“Play what you know and then play above that.”Miles Davis
“When I die, just keep playing the records.”Jimi Hendrix
Vans released a line of shoes themed to commemorate the late David Bowie and his artful genius. Each of the four designs in The Vans x David Bowie collection mimic the artist’s album covers, including Blackstar and Aladdin Sane from his earlier glam era.
You can read more about the special collection here.
The ‘write what you know’ trope works because it’s easier to write the truth. But what’s authentic isn’t always what’s best for the art.
David Bowie modified his voice when he sang “I’m Afraid of Americans.” He wanted to make sure the tone matched up with the voice of the character (himself) portraying it. He interpreted music through motion. Brian Eno said that Bowie did what was best for the song, not clinging to the usual memoir approach of a singer.
“A lot of people think that singers should always be sincere, that it has to be their own soul coming out. That’s b — — — -. What you’re really doing is working like a playwright. You’re making little plays and the singer is the lead character.”Brian Eno
Eno encourages fictional storytelling. Making art is an act. It’s supposed to be fantasy. But some artists think that the truth is what sets them free and leave it to their fans are there to sort it out.
“It’s that ridiculous teenage idea that when Mick Jagger sings, he’s telling you something about his own life. It’s so arrogant to think that people would want to know about it. This is my problem with Tracey Emin. Who f****** cares.”Brian Eno
Art breaks the rules. It takes inspiration from the real world to create something new. It dances with fear. Artists continue dreaming into adulthood, without taking everything so seriously.
“Children learn through play, adults learn through art.”
Eno’s modus operandi it to make stuff that’s “a continuation of what we do as children.” He recently released a new album on Warp Records called The Ship. He also created a ‘visual music’ light piece called The Zenith. Eno creates things he wished existed.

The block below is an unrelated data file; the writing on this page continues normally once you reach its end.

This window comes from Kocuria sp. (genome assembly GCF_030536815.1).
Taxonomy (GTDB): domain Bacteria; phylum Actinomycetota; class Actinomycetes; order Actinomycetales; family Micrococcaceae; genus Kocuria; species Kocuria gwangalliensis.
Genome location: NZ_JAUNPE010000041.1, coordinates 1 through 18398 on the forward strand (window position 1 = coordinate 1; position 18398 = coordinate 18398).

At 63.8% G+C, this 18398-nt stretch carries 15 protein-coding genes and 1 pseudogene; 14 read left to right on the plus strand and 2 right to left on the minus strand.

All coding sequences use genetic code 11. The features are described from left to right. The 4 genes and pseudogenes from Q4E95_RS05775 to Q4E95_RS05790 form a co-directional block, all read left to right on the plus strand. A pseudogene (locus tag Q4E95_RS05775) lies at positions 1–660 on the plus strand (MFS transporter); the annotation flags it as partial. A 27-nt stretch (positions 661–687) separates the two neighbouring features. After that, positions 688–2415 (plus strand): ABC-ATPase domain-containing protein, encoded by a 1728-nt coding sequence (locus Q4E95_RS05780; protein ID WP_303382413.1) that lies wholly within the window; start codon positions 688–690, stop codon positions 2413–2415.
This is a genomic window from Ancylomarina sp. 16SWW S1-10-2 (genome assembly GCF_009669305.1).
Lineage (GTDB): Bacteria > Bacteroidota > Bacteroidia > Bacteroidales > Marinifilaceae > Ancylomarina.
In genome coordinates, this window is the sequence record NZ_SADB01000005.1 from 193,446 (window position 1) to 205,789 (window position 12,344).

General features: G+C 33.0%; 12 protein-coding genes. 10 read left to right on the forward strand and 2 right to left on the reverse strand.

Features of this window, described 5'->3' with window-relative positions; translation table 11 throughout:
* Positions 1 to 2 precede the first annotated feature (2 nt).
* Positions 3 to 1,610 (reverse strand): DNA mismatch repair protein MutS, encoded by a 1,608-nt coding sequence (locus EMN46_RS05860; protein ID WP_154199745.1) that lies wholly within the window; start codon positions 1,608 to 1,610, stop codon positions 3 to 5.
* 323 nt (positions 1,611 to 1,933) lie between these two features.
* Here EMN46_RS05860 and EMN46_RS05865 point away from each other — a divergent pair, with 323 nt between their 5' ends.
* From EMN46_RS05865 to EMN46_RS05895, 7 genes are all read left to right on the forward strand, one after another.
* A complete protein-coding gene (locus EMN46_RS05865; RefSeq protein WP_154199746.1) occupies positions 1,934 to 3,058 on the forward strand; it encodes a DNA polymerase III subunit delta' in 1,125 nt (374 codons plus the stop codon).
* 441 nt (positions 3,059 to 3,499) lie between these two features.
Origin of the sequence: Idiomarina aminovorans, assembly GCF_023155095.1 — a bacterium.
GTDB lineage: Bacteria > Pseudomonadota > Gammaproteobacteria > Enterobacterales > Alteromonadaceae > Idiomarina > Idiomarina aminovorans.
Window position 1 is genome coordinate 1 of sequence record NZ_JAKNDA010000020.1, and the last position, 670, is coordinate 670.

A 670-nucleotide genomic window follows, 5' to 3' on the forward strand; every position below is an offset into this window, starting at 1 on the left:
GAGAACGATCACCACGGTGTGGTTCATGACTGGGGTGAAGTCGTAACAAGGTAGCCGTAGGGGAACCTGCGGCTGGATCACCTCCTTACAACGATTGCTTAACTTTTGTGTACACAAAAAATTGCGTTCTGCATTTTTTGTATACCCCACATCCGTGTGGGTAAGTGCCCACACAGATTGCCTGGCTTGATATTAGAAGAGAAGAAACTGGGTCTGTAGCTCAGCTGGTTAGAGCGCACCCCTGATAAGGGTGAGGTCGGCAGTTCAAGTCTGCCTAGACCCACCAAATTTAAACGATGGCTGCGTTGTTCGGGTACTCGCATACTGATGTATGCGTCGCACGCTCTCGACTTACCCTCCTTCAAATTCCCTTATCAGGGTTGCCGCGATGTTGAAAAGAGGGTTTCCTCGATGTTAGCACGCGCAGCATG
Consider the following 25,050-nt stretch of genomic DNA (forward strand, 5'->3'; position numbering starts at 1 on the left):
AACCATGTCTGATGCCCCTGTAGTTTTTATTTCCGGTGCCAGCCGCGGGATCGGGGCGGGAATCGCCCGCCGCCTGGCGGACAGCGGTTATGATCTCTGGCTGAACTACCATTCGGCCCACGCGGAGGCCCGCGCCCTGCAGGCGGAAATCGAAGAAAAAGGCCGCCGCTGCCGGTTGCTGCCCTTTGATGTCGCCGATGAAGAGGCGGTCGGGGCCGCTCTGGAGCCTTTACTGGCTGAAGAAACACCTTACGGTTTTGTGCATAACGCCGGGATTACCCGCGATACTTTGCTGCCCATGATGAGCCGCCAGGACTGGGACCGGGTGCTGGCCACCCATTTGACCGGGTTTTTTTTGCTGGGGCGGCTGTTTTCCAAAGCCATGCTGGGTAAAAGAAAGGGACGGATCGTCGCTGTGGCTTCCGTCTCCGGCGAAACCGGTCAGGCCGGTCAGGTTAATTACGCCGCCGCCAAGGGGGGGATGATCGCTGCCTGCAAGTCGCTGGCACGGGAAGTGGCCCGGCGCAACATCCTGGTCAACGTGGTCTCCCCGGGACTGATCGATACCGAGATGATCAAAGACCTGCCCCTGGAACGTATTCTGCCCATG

Both Eno and Bowie teach us to have fun with our curiosity by showing the world what we can see in our heads.
I first heard of artist Kate Bush on Tricky’s Back to Mine album in 2003. The former Massive Attack frontman also had this to say about the singer:
“I don’t believe in god, but if I did, [Kate Bush’s] music would be my Bible.”
Watch any of her iconic music videos. Her unique fashion sense and dances inspired the likes of Bjork and Tori Amos. Like David Bowie, she interpreted music as an act and sang and danced in a way that befitted the character of the song. So why wasn’t she a star like Bowie? One of her biggest admirers, Andre 3000 of Outkast, once explained:
“Kate Bush’s music opened my mind up. She was so bugged-out, man, but I felt her. She’s so f*ckin’ dope, so underrated and so off the radar.”
Before Bush became a recluse, she made 50 demo tapes by the age of fifteen, got signed, and eventually went on tour in 1979 to promote her first album The Kick Inside. As Emmanuel Happsis writes for KQED writes:
“And then she stopped touring completely, as if to say, I don’t need your validation. I will release life-changing music on my own schedule whenever I want and you will flake on your friends to stay home and cry to it.”
Like the release of any new iPhone, her life secrecy inspired ever more interest. She even made fans wait 12 years between album releases — she released Aerial in 2005 after 1993’s The Red Shoes. And finally, 35 years later, she’s back on tour in London.
Bush took an unusual, slow route to making music – making her fanbase beg for her reappearance. After a long wait, it is a relief to have her back.
Do yourself a favor and catch up on everything in ‘Kate Bush: A Crash Course for the Non-Believer.’